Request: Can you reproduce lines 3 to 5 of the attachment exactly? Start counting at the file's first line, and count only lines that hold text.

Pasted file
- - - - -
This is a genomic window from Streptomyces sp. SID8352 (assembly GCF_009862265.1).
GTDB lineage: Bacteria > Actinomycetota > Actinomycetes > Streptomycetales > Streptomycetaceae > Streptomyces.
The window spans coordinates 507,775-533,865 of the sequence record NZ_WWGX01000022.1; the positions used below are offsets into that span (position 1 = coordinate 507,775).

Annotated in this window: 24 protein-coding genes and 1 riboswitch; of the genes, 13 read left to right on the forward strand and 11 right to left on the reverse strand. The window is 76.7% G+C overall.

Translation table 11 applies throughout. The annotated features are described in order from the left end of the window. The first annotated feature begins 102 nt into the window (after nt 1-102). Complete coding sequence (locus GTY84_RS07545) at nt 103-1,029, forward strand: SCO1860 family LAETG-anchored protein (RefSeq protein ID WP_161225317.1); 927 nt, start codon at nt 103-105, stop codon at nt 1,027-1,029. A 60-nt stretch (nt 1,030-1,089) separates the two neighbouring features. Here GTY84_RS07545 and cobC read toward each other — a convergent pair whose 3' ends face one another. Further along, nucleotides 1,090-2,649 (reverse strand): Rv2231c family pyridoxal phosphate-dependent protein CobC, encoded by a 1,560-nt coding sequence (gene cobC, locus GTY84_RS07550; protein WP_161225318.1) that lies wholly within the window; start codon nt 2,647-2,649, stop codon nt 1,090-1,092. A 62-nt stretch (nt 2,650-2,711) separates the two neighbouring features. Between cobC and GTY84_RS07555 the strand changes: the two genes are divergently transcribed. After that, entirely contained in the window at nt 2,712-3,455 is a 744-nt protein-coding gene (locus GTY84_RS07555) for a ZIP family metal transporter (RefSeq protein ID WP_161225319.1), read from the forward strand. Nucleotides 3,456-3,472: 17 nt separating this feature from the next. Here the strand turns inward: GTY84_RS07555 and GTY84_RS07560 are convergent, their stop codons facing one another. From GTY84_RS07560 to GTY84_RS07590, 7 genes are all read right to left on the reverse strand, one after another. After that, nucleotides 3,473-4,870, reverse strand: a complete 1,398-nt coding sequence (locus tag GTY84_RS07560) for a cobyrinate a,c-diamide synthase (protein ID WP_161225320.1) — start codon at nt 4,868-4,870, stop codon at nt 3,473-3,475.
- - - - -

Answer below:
The window spans coordinates 507,775-533,865 of the sequence record NZ_WWGX01000022.1; the positions used below are offsets into that span (position 1 = coordinate 507,775).

Annotated in this window: 24 protein-coding genes and 1 riboswitch; of the genes, 13 read left to right on the forward strand and 11 right to left on the reverse strand. The window is 76.7% G+C overall.

Translation table 11 applies throughout. The annotated features are described in order from the left end of the window. The first annotated feature begins 102 nt into the window (after nt 1-102). Complete coding sequence (locus GTY84_RS07545) at nt 103-1,029, forward strand: SCO1860 family LAETG-anchored protein (RefSeq protein ID WP_161225317.1); 927 nt, start codon at nt 103-105, stop codon at nt 1,027-1,029. A 60-nt stretch (nt 1,030-1,089) separates the two neighbouring features. Here GTY84_RS07545 and cobC read toward each other — a convergent pair whose 3' ends face one another. Further along, nucleotides 1,090-2,649 (reverse strand): Rv2231c family pyridoxal phosphate-dependent protein CobC, encoded by a 1,560-nt coding sequence (gene cobC, locus GTY84_RS07550; protein WP_161225318.1) that lies wholly within the window; start codon nt 2,647-2,649, stop codon nt 1,090-1,092. A 62-nt stretch (nt 2,650-2,711) separates the two neighbouring features. Between cobC and GTY84_RS07555 the strand changes: the two genes are divergently transcribed. After that, entirely contained in the window at nt 2,712-3,455 is a 744-nt protein-coding gene (locus GTY84_RS07555) for a ZIP family metal transporter (RefSeq protein ID WP_161225319.1), read from the forward strand. Nucleotides 3,456-3,472: 17 nt separating this feature from the next. Here the strand turns inward: GTY84_RS07555 and GTY84_RS07560 are convergent, their stop codons facing one another. From GTY84_RS07560 to GTY84_RS07590, 7 genes are all read right to left on the reverse strand, one after another. After that, nucleotides 3,473-4,870, reverse strand: a complete 1,398-nt coding sequence (locus tag GTY84_RS07560) for a cobyrinate a,c-diamide synthase (protein ID WP_161225320.1) — start codon at nt 4,868-4,870, stop codon at nt 3,473-3,475.